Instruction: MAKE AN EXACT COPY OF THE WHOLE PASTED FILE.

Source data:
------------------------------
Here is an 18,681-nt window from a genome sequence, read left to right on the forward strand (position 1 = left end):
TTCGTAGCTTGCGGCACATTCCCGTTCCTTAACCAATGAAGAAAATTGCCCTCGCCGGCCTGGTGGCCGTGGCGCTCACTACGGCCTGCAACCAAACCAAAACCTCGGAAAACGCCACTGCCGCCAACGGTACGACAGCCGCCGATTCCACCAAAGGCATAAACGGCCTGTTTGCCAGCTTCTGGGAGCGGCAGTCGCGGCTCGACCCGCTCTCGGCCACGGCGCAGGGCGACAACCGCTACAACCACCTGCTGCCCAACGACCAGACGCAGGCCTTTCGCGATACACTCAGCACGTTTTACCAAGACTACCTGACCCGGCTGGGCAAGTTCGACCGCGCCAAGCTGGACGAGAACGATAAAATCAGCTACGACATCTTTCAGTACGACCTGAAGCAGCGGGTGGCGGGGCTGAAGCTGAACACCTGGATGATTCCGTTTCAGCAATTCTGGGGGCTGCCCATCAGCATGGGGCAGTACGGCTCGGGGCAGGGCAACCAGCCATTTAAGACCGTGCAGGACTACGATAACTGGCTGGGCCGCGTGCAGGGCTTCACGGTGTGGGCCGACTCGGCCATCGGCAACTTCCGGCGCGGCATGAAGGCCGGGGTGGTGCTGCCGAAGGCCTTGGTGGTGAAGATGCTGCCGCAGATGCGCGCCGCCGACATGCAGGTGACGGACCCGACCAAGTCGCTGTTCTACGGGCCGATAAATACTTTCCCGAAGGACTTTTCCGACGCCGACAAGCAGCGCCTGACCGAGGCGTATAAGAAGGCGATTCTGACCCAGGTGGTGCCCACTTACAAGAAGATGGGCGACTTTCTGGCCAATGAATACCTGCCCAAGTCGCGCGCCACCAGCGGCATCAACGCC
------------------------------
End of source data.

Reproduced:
Here is an 18,681-nt window from a genome sequence, read left to right on the forward strand (position 1 = left end):
TTCGTAGCTTGCGGCACATTCCCGTTCCTTAACCAATGAAGAAAATTGCCCTCGCCGGCCTGGTGGCCGTGGCGCTCACTACGGCCTGCAACCAAACCAAAACCTCGGAAAACGCCACTGCCGCCAACGGTACGACAGCCGCCGATTCCACCAAAGGCATAAACGGCCTGTTTGCCAGCTTCTGGGAGCGGCAGTCGCGGCTCGACCCGCTCTCGGCCACGGCGCAGGGCGACAACCGCTACAACCACCTGCTGCCCAACGACCAGACGCAGGCCTTTCGCGATACACTCAGCACGTTTTACCAAGACTACCTGACCCGGCTGGGCAAGTTCGACCGCGCCAAGCTGGACGAGAACGATAAAATCAGCTACGACATCTTTCAGTACGACCTGAAGCAGCGGGTGGCGGGGCTGAAGCTGAACACCTGGATGATTCCGTTTCAGCAATTCTGGGGGCTGCCCATCAGCATGGGGCAGTACGGCTCGGGGCAGGGCAACCAGCCATTTAAGACCGTGCAGGACTACGATAACTGGCTGGGCCGCGTGCAGGGCTTCACGGTGTGGGCCGACTCGGCCATCGGCAACTTCCGGCGCGGCATGAAGGCCGGGGTGGTGCTGCCGAAGGCCTTGGTGGTGAAGATGCTGCCGCAGATGCGCGCCGCCGACATGCAGGTGACGGACCCGACCAAGTCGCTGTTCTACGGGCCGATAAATACTTTCCCGAAGGACTTTTCCGACGCCGACAAGCAGCGCCTGACCGAGGCGTATAAGAAGGCGATTCTGACCCAGGTGGTGCCCACTTACAAGAAGATGGGCGACTTTCTGGCCAATGAATACCTGCCCAAGTCGCGCGCCACCAGCGGCATCAACGCC